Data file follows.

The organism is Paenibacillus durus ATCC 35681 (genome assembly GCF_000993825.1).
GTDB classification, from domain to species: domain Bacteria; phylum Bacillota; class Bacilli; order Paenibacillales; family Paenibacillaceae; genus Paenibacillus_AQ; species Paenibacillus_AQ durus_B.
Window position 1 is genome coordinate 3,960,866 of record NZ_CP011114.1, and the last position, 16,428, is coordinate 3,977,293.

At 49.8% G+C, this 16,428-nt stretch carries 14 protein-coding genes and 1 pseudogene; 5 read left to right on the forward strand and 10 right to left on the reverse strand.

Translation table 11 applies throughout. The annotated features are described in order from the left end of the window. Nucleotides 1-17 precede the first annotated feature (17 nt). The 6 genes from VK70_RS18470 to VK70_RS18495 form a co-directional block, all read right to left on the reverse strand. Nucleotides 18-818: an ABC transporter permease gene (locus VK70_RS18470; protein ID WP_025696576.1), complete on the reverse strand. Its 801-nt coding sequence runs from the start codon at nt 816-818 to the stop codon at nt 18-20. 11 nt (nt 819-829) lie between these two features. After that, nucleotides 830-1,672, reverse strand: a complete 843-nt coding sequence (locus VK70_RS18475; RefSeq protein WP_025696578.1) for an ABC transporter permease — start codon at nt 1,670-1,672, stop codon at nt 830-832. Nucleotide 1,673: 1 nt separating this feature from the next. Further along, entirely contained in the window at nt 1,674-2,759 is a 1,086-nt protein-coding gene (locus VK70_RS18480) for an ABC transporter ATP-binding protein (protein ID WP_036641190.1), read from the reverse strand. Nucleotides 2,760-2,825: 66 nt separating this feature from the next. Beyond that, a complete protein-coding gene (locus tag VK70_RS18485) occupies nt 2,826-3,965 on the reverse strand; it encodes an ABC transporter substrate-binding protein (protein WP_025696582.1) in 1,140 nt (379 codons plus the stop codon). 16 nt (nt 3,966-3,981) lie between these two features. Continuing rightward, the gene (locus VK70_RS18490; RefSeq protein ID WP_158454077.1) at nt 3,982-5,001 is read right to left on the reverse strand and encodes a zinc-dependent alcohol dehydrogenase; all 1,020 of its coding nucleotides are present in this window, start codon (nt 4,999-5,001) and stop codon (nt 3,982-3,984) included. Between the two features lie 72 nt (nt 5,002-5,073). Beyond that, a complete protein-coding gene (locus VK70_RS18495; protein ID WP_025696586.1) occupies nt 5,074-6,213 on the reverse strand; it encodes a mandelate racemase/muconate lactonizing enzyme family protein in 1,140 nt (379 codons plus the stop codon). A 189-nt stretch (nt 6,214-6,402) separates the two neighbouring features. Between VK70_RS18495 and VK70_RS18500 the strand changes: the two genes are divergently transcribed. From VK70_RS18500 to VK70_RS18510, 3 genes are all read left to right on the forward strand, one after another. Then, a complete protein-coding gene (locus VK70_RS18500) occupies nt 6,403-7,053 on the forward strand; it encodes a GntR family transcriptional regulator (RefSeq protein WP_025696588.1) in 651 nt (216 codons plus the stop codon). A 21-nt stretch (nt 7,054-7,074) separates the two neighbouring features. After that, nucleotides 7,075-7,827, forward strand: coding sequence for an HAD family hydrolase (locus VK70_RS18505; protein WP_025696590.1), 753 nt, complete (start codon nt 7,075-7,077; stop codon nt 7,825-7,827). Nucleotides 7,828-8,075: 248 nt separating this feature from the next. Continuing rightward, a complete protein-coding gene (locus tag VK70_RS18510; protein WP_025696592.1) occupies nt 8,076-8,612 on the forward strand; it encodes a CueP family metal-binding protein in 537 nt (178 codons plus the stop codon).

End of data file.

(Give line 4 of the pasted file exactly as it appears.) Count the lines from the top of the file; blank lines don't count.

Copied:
At 49.8% G+C, this 16,428-nt stretch carries 14 protein-coding genes and 1 pseudogene; 5 read left to right on the forward strand and 10 right to left on the reverse strand.